4 Packaging Lessons from Kiwi's Global Supply Chain

New Zealand’s iconic fruit shipped globally provides four valuable lessons on how to optimize produce packaging and reduce food waste.

Claire Sand

April 10, 2023

4 Min Read
puhimec/iStock via Getty Images

Food scientist Claire Sands continues a south-of-the-equator learning adventure that started in Australia in New Zealand.

The long harvest season of New Zealand kiwi and one of the world's longest supply chains present unique packaging challenges. These packaging solutions are intriguing because they can be used for other types of produce packaging.

First some background on kiwi packaging:

  • The most common packaging used for kiwi are either high-density polyethylene trays or loosely packaged bulk kiwi that are loosely bagged to aid in fumigation and reduce unboxing for subsequent resorting.

  • Ventilated corrugated boxes aid in the rapid cooling of pallet loads of kiwi and the maintenance of controlled temperatures during pallet stacking and extended storage for up to five to eight months.

  • The most common interlocking rectangular tray pack uses double-wall C-flute corrugated and E-flute that’s overlapped and glued on each corner to create triple-wall internal corner supports.

At Massey University in Palmerston North, New Zealand, post-harvest researchers John Bronlund, Andrew East, Eli Gray-Stuart and Richard Love have brought packaging science's goal of sustainably reducing food waste into sharp focus in this four-step summary:

1. Optimize packaging and shipping space using modeling.

Computational fluid dynamics (CFD) and dimensional weight optimization (DIM, the amount of space a package occupies versus its actual weight) have been used to optimize the void spaces between packages.

"We optimized packaging strength as a function of cooling rates, case dimensions, venting, and pack density using a synthetic kiwi during the off-season," Bronlund explains.

This allowed the team to optimize packaging while not interfering with production. 

2. Use advanced sensing technology to prevent food spoilage.

Kiwi is particularly susceptible to ethylene — just 10ppb of ethylene in the container causes unwanted ripening of all kiwi, shortening the storage life.  East’s team discovered that non-perforated films and modified atmospheres of 12 to 15% oxygen and 3 to 4% carbon dioxide prevented kiwifruit softening.

"We determined that using cutting-edge grading technologies, such as image processing and NIR (near infrared spectroscopy), to segregate kiwi by maturity level and size reduces spoilage," East adds.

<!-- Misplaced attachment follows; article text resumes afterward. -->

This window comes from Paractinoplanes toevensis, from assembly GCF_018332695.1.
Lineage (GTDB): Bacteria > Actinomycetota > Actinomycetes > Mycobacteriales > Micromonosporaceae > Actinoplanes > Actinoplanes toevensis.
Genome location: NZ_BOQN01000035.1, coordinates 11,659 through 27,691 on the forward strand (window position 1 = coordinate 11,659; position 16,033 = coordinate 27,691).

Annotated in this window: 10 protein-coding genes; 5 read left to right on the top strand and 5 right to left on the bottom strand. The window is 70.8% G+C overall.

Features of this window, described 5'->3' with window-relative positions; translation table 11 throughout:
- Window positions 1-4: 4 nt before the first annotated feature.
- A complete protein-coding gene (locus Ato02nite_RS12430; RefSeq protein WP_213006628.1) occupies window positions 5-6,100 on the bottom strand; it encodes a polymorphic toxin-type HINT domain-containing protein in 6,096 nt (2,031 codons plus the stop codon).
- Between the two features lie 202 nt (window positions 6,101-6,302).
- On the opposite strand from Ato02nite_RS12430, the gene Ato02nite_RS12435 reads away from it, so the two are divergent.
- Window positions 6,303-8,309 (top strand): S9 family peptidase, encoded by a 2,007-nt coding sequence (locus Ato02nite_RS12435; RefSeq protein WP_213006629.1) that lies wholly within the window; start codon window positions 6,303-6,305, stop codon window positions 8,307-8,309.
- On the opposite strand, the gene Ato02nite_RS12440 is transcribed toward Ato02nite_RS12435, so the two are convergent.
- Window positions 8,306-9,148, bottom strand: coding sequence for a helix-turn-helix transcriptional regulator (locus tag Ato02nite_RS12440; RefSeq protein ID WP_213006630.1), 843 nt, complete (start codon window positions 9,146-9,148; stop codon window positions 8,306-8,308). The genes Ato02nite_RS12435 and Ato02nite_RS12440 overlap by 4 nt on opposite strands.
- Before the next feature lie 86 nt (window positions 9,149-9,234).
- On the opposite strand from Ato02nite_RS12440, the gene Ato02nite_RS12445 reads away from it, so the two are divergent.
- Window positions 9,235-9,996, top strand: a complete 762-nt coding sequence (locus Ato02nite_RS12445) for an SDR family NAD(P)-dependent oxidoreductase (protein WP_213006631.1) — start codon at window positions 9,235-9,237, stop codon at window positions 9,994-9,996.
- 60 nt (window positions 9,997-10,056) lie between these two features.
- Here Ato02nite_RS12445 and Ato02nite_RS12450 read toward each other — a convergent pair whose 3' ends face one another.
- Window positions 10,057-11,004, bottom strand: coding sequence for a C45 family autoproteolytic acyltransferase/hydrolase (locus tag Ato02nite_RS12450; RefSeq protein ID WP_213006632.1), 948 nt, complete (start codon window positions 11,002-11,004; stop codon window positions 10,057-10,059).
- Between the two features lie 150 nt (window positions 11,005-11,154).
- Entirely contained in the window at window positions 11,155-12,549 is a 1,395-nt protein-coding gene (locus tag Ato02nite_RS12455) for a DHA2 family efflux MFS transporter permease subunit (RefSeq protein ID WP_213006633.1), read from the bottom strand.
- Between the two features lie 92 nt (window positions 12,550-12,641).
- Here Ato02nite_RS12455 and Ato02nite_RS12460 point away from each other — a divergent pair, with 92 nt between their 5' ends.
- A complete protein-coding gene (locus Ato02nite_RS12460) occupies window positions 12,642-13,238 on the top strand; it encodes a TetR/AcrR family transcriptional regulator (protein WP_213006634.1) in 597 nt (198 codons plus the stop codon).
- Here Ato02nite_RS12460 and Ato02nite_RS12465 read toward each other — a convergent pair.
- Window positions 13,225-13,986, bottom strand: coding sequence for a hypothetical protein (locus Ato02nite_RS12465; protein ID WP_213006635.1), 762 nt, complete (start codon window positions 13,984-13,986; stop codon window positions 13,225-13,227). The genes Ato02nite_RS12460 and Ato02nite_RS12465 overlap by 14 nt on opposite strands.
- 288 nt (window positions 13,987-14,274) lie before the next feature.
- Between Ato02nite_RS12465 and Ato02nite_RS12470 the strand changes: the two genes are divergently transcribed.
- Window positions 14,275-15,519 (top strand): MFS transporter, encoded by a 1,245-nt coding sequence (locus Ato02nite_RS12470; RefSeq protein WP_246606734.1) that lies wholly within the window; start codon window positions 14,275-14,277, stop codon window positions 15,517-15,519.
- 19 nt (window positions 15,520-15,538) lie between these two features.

3. Deliver true sustainability through future proofing of packaging.

Work is being done to make Kiwi packaging "future proof" and to develop the most sustainable export packaging.  Given that the bulk of New Zealand kiwi is destined for the export market, kiwi packaging must conform to sustainable packaging rules in each unique marketplace.  Plastic packaging, for example, has been abolished in France despite the role it plays in maintaining the acceptable appearance of kiwi.

"Our Life Cycle Impact (LCI) modeling helps define what’s the most sustainable package for different end markets in order to meet the unique regulatory requirements, overseas disposal options, and packaging sourcing from within or near New Zealand," Gray-Stuart explains. “To achieve a more sustainable food system, the whole environmental cost of cultivating, packing, processing, and delivering food, as well as the environmental costs of obtaining and disposing of packaging, must be considered. We hope to ensure that our kiwi export packaging is as environmentally friendly as possible."

4. Capture, retain, and share packaging learnings.

The university team’s knowledge is shared through food engineering, food technology, and packaging courses. Food technology students develop a product, including its packaging, in their final year food innovation course.

“Engaging with and being able to innovate around sustainability and the functional properties of packaging are an important learning outcome for our food technology students,” says Love. “Our graduates have the skills and knowledge to have a real impact in the industry.”

It’s a model that brand owners would be well-served to follow, too.

More resources can be found through the following links:

Benefits of modified atmosphere packaging in maintaining 'Hayward' kiwifruit quality at room temperature retail conditions;

Quantifying the ethylene induced softening and low temperature breakdown of 'Hayward' kiwifruit in storage; and

Segregation of "Hayward" kiwifruit for storage potential using Vis-NIR spectroscopy

Claire Sand has 30+ years of experience in industry and academia. She’s owner of Packaging Technology and Research and Gazelle Mobile Packaging and an Adjunct Professor, CalPoly, Michigan State University, and the University of Minnesota. You can reach her at www.packagingtechnologyandresearch.com or [email protected].

About the Author(s)

Claire Sand

Packaging Technology and Research

Claire Sand, PhD, has 30+ years of experience in industry and academia. She is owner of Packaging Technology and Research and Gazelle Mobile Packaging and an Adjunct Professor, CalPoly, Michigan State University, and the University of Minnesota. You can reach her at packagingtechnologyandresearch.com or using the email below.

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